Mr. Kerry said the crisis was a stark reminder of what filled the vacuum in the absence of good governance, basic dignity and firm leadership that held perpetrators of violence and human rights abuses to account. Ending the suffering was a high priority for the United States and it was doable in the current climate. He pledged his Government’s firm backing of the Framework accord and called on all parties to do the same, as well as to end support for rebel groups.
Similarly, United Nations Secretary-General Ban Ki-moon said the prospects for durable peace in the eastern Democratic Republic of the Congo were better than they had been in years. “Peace would mean a new chance for development and lasting security for some of the world’s most sorely tested people,” he said.
Mr. Ban encouraged all parties, including recalcitrant armed groups and militias, to engage in constructive dialogue. To address the challenges posed by renewed fighting between the M23 and the Congolese armed forces, the United Nations was reinforcing MONUSCO with a Force Intervention Brigade.
Mary Robinson, Special Envoy of the Secretary-General for the Great Lakes Region, said she was struck by the “lack of outrage and horror” at the daily reports of killings, rapes and displacement, many of which still went unreported. But, she was encouraged by the strong will of signatory countries to implement the Framework, as evidenced by the Democratic Republic of the Congo’s establishment of a national oversight mechanism for that purpose.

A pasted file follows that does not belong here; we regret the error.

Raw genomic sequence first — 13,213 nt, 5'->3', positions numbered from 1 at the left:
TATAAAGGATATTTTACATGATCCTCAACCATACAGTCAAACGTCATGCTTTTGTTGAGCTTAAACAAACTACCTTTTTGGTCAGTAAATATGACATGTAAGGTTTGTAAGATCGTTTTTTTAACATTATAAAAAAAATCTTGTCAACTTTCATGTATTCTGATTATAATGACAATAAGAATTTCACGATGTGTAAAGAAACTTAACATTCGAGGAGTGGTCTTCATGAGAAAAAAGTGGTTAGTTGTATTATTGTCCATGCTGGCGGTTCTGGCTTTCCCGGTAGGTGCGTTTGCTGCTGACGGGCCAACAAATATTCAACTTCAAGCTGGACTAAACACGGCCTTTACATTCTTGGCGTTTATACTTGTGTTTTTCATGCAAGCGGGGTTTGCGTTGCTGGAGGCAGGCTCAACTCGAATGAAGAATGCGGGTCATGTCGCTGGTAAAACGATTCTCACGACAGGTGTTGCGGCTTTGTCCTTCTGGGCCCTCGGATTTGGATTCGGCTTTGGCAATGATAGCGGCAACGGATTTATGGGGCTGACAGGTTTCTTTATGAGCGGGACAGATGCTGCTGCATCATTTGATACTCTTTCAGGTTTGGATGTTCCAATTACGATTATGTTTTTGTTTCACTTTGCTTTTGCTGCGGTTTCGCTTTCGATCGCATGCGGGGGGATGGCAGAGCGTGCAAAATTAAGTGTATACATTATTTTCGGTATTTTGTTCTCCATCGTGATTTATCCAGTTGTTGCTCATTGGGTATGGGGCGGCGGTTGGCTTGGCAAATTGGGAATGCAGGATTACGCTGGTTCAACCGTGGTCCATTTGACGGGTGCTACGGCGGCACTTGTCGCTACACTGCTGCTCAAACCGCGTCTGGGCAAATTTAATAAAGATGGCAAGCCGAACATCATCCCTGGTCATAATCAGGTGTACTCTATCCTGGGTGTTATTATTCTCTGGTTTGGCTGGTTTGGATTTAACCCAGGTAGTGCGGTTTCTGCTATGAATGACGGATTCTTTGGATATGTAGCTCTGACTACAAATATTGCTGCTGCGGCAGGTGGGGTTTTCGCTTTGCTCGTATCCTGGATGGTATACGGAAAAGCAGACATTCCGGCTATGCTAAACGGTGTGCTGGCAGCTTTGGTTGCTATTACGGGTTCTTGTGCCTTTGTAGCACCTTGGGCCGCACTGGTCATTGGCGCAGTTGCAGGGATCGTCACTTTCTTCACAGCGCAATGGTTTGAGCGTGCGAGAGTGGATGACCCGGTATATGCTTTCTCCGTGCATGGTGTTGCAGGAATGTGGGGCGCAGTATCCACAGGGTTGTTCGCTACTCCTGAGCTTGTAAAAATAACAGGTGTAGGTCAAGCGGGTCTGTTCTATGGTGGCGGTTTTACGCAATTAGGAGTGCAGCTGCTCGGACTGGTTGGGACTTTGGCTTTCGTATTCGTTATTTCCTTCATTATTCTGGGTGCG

World Bank President Jim Yong Kim warned that the continuing conflict risked reversing several years of development gains. The Framework accord created a chance to end the violence and entrenched poverty. To spur socioeconomic development, the Bank planned to spend $1 billion in the next two years on hydropower projects to increase energy access in several Great Lake countries, transport links and border management, and agriculture and rural livelihoods targeted at refugees and internally displaced persons.
Weighing in on the subject, some of the Democratic Republic of the Congo’s neighbours expressed concern over the renewed fighting and its repercussions. Sam Kutesa, Uganda’s Minister for Foreign Affairs, expressed concern over the threat of an imminent attack on his country by the Allied Democratic Forces, but said he was confident that the new regional oversight mechanism, together with security sector reform in the Democratic Republic of the Congo, would deter armed groups from using Congolese territory to destabilize neighbours.
Louise Mushikiwabo, Rwanda’s Minister for Foreign Affairs and Cooperation, said her country was sheltering 70,000 Congolese refugees. “In order to secure long-term peace and prosperity for Rwanda into the future, we need a peaceful and prosperous [ Democratic Republic of the Congo],” she said, pointing to her country’s efforts to boost economic cooperation with its neighbour.